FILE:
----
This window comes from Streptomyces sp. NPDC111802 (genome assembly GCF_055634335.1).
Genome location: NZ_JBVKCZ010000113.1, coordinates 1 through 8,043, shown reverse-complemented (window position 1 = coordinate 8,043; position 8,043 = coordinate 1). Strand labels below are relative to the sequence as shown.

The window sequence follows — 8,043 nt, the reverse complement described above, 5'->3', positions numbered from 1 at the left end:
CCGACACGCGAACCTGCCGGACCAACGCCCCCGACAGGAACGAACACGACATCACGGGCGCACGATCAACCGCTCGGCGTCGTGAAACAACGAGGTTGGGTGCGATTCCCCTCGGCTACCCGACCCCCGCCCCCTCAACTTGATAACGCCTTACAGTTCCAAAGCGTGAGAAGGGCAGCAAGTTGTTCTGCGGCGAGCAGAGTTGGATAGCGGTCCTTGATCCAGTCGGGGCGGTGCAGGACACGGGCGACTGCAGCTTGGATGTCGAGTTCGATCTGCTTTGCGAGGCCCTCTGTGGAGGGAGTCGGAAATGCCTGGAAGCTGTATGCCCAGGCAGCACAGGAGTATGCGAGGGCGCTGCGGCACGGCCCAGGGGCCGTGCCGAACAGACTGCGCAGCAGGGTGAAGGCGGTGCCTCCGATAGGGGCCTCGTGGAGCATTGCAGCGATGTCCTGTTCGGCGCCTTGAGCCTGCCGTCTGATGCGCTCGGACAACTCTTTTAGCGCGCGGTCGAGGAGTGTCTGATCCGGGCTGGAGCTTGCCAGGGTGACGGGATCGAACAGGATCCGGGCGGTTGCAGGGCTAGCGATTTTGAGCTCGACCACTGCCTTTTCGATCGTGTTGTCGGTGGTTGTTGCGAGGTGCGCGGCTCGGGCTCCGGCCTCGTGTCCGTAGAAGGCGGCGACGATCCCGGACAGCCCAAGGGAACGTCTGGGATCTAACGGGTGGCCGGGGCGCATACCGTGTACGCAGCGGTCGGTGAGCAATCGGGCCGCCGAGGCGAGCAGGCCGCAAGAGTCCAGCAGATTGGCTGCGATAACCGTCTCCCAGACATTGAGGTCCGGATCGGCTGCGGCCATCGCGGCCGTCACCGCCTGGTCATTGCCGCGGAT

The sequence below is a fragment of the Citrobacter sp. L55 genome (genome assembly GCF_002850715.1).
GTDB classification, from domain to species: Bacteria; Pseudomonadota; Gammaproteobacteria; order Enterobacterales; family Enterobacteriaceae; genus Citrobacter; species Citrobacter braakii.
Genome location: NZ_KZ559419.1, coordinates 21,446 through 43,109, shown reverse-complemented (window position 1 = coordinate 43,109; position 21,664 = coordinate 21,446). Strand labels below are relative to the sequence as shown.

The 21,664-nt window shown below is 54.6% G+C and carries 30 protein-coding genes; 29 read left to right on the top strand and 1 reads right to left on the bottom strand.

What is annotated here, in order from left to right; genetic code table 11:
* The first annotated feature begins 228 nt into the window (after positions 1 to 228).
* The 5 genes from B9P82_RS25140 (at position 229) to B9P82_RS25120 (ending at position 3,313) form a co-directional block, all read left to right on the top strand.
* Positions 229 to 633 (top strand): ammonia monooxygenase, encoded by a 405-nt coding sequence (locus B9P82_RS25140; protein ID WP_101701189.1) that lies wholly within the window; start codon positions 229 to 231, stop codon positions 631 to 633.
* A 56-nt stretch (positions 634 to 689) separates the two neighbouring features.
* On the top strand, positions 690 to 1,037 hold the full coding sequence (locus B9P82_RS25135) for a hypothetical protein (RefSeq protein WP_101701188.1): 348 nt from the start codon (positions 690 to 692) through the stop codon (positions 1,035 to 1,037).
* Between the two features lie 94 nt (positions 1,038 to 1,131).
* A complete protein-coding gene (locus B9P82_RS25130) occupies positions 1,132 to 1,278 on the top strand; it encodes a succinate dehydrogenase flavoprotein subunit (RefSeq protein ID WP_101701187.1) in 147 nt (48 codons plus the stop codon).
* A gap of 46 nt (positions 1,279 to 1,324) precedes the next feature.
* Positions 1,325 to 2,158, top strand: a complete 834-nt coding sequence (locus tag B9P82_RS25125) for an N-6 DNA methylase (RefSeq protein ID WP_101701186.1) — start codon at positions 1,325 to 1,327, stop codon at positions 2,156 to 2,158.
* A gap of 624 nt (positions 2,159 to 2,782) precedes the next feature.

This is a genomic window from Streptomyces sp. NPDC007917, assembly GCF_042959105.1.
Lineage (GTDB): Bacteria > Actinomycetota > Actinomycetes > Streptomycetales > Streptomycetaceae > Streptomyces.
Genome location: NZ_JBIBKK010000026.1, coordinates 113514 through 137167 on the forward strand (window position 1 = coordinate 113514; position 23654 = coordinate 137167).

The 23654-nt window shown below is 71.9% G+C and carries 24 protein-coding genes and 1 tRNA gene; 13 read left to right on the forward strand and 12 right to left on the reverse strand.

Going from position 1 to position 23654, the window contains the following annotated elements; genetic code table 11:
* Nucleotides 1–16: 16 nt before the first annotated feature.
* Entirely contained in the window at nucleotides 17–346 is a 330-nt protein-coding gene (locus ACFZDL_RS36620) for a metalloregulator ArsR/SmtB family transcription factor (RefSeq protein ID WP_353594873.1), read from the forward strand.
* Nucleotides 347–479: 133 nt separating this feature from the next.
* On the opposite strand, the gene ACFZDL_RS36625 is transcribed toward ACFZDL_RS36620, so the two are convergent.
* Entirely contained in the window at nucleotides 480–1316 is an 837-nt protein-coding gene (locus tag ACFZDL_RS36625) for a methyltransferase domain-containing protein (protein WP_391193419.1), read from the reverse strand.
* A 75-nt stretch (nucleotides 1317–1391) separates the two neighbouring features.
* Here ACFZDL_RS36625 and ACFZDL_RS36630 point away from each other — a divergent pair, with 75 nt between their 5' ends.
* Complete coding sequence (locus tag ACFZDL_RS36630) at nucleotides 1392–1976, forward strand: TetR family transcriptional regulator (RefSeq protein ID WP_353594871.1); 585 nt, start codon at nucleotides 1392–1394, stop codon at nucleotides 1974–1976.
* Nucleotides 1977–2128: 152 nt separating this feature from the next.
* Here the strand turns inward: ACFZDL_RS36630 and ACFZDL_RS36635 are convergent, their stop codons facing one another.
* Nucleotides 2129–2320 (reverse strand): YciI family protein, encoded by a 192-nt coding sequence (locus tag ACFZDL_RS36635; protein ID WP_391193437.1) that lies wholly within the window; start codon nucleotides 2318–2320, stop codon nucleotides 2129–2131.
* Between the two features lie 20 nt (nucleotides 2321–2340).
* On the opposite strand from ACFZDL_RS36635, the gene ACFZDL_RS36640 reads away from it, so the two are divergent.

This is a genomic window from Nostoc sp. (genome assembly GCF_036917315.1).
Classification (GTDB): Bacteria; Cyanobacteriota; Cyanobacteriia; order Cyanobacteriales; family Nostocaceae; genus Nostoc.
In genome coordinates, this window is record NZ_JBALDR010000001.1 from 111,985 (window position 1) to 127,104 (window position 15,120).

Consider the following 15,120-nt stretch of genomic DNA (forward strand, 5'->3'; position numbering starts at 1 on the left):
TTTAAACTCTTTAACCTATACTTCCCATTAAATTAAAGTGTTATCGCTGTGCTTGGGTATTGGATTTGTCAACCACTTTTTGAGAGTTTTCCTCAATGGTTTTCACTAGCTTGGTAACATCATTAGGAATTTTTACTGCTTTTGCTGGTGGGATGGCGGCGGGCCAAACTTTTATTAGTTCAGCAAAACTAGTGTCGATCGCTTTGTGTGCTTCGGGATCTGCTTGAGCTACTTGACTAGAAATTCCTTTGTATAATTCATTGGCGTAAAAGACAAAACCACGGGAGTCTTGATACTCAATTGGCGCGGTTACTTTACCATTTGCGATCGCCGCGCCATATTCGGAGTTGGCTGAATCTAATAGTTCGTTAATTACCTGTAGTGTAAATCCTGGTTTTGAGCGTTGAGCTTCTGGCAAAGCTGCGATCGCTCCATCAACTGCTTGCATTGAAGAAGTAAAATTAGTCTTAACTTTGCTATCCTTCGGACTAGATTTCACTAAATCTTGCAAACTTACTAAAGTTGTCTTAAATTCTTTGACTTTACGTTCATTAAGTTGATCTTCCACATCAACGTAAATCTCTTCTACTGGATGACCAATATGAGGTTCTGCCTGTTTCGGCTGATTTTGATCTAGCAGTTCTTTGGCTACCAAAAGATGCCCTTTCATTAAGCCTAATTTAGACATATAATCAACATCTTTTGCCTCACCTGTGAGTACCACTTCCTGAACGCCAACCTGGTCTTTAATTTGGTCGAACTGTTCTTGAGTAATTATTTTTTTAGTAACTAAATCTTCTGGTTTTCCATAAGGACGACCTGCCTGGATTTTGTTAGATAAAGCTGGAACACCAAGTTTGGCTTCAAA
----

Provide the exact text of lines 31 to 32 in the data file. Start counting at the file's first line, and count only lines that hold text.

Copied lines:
* Here ACFZDL_RS36625 and ACFZDL_RS36630 point away from each other — a divergent pair, with 75 nt between their 5' ends.
* Complete coding sequence (locus tag ACFZDL_RS36630) at nucleotides 1392–1976, forward strand: TetR family transcriptional regulator (RefSeq protein ID WP_353594871.1); 585 nt, start codon at nucleotides 1392–1394, stop codon at nucleotides 1974–1976.